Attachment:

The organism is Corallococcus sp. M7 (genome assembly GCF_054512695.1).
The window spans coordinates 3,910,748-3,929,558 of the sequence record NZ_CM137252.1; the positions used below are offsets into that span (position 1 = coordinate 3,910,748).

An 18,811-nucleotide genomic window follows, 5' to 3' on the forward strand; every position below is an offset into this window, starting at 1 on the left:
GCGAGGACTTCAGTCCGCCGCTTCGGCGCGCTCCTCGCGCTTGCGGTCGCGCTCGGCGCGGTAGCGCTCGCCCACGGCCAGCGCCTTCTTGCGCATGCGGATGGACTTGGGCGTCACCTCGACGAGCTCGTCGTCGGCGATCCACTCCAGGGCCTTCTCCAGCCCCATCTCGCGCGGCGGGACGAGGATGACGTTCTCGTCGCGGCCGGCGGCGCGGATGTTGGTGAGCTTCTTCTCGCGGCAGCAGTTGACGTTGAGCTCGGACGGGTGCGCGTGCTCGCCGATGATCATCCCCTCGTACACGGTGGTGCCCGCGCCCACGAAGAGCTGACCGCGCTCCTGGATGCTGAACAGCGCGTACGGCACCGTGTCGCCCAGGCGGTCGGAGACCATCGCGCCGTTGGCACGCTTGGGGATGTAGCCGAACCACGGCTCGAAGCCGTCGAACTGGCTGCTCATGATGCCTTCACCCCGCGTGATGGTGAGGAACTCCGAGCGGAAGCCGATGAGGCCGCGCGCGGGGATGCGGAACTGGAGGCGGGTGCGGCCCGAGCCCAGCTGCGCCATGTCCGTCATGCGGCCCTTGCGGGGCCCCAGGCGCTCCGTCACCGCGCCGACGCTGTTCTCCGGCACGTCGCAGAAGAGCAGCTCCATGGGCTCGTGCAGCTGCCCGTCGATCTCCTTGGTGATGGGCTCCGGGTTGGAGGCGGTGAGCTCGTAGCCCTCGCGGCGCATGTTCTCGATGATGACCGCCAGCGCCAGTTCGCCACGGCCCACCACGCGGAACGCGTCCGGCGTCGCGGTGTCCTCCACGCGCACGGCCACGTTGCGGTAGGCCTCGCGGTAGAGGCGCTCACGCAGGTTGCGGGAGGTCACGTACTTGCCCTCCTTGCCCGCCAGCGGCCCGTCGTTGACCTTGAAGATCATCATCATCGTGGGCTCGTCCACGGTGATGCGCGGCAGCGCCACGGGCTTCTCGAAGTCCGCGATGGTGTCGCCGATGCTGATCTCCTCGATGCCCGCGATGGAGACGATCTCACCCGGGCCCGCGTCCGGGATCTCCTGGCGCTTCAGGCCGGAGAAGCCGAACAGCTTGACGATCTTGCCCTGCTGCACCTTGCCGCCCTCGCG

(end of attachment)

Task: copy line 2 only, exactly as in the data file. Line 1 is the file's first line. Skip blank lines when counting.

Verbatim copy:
The window spans coordinates 3,910,748-3,929,558 of the sequence record NZ_CM137252.1; the positions used below are offsets into that span (position 1 = coordinate 3,910,748).